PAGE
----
A WIGAN man who suffered a fatal haemorrhage was found collapsed in the bathroom by his brother while his parents were on holiday.
At a Bolton inquest, assistant deputy coroner Alison Mutch heard that Kevin Arstall, 30, of Langton Avenue, Standish, had a history of alcohol-related problems and was receiving medication to ease a deep vein thrombosis in his left calf.
Mr Arstall died on July 12 as a result of a gastro-intestinal haemorrhage exacerbated by the Warfarin treatment he was receiving to help thin his blood, the hearing was told.
His mother, Bernadette Arstall, explained that her son had been trying to curb his heavy drinking and that the family had a history of thrombosis.
She said: “We had tried to help him with his drinking and had got him off drinking strong cider and on to something not as strong but we did find that every so often he would go back. And because of the withdrawal symptoms he was sometimes in a bad way.”
In the months leading up to his death, Mr Arstall suffered a serious head injury after coming off his bicycle which had caused him to experience memory loss.
And in February he was diagnosed with a thrombosis in his left leg after experiencing sharp pain in his calf.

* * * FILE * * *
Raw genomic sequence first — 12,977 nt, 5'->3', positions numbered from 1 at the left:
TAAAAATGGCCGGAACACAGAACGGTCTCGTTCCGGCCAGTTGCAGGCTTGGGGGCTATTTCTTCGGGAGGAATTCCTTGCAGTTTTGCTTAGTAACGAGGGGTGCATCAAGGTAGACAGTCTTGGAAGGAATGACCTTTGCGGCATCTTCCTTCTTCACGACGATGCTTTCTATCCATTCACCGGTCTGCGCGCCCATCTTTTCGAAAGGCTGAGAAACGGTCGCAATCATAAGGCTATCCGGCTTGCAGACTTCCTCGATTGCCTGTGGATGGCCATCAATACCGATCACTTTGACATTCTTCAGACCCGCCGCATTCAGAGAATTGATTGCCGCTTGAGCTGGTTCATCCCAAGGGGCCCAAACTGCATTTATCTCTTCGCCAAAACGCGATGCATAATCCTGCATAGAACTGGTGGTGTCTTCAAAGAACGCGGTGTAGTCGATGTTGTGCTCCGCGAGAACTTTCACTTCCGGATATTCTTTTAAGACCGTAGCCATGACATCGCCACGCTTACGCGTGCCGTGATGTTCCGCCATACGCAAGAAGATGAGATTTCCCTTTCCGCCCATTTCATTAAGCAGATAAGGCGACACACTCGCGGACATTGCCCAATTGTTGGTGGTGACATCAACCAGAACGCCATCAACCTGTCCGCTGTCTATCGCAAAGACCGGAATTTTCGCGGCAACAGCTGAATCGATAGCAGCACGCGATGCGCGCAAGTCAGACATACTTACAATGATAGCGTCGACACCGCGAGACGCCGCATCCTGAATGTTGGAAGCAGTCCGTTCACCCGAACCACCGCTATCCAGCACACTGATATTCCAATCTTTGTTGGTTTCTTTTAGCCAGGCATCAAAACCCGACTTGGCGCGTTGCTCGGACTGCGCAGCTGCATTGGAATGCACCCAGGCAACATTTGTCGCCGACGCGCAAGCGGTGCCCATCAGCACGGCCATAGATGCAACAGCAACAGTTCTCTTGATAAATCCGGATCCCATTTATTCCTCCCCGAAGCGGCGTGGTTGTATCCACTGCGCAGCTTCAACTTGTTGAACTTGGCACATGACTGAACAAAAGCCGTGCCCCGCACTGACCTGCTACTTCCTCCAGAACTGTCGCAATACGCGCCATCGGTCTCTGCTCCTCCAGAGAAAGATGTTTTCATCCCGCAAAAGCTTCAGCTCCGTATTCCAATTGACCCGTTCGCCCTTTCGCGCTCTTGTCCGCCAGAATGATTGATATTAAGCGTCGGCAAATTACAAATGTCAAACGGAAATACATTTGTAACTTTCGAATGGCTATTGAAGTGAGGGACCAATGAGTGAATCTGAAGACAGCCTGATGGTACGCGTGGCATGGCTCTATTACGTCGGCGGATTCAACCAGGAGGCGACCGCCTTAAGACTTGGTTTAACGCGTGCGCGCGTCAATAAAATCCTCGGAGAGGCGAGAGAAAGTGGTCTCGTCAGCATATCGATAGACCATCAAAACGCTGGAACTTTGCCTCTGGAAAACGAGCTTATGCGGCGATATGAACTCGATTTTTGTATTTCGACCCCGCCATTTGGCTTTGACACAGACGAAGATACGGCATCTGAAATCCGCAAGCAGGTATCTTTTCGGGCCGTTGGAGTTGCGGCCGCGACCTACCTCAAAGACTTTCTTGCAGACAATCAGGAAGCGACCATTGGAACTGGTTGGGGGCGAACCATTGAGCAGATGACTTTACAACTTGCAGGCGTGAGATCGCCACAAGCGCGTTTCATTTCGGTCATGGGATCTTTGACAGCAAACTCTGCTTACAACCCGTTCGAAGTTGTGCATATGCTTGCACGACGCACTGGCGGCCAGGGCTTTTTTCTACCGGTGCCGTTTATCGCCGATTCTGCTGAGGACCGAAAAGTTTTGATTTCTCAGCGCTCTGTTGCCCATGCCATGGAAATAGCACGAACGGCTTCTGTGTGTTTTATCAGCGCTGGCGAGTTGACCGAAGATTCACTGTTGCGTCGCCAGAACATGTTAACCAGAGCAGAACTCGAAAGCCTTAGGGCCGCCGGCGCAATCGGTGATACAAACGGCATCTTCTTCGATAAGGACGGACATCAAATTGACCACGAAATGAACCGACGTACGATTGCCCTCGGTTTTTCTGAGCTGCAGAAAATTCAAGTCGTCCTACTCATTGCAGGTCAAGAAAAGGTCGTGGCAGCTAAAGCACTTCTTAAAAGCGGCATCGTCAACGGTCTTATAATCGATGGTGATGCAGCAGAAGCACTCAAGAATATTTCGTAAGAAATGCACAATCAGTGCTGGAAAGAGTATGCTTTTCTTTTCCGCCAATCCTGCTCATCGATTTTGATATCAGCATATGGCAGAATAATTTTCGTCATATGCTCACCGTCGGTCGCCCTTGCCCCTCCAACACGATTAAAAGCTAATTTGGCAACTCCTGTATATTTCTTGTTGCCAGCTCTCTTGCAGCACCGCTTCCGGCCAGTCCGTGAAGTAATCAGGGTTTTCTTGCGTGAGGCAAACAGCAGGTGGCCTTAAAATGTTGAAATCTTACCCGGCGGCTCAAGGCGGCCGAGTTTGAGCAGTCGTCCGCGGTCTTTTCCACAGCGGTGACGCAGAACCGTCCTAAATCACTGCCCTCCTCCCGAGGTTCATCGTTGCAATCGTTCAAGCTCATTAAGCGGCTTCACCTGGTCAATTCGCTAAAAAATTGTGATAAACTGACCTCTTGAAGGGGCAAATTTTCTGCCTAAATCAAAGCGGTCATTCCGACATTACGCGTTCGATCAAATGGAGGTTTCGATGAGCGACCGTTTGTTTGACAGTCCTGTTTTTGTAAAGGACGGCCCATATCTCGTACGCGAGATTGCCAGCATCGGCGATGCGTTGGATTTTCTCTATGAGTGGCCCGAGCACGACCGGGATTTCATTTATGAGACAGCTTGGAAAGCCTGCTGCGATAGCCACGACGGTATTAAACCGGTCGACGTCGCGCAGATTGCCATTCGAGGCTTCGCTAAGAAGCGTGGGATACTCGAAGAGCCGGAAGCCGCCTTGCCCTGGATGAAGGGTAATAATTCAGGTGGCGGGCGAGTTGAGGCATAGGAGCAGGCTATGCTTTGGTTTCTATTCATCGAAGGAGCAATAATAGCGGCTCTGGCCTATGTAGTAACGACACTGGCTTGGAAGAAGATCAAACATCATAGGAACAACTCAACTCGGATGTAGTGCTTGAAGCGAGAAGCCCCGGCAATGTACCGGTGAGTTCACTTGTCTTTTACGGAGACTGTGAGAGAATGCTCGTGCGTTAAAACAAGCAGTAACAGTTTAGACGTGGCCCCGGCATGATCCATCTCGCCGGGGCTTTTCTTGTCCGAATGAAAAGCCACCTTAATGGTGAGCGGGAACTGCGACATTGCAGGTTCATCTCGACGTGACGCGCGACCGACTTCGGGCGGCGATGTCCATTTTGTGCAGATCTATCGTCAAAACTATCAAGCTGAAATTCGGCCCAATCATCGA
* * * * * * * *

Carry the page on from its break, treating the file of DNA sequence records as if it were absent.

Having been prescribed blood-thinning medication, Fragmin and later Warfarin, Mr Arstall was warned about the dangers of alcohol consumption while on this medication.
Dr Saeed Zafar, consultant physician at Wigan Royal Infirmary, said: “While on warfarin medication there is a danger that a patient can have a bleed on any site in the body if alcohol has been consumed.
“And given Mr Arstall’s history of being a smoker and drinking we gave him four weeks to decide whether to have the Warfarin medication while in the meantime he was kept on Fragmin to prevent the clot moving to his lungs.”
While receiving the medication, Mr Arstall’s blood clotting levels were closely monitored. Mrs Mutch heard that the levels would often fluctuate and on one occasion the level went into the high risk category for a bleed after Mr Arstall admitted he had consumed alchohol.
On the day of his death, Mr Arstall was in bed with what brother Paul thought was a stomach complaint.
Paul returned to the family home in the early afternoon having visited a friend’s house and thought Kevin was asleep after he did not answer his calls. It was not until later that afternoon, when Paul went upstairs, that Mr Arstall’s body was found.
Mrs Mutch recorded a narrative verdict that Mr Arstall died from the gastro-intestinal haemorrhage aggravated by Warfarin.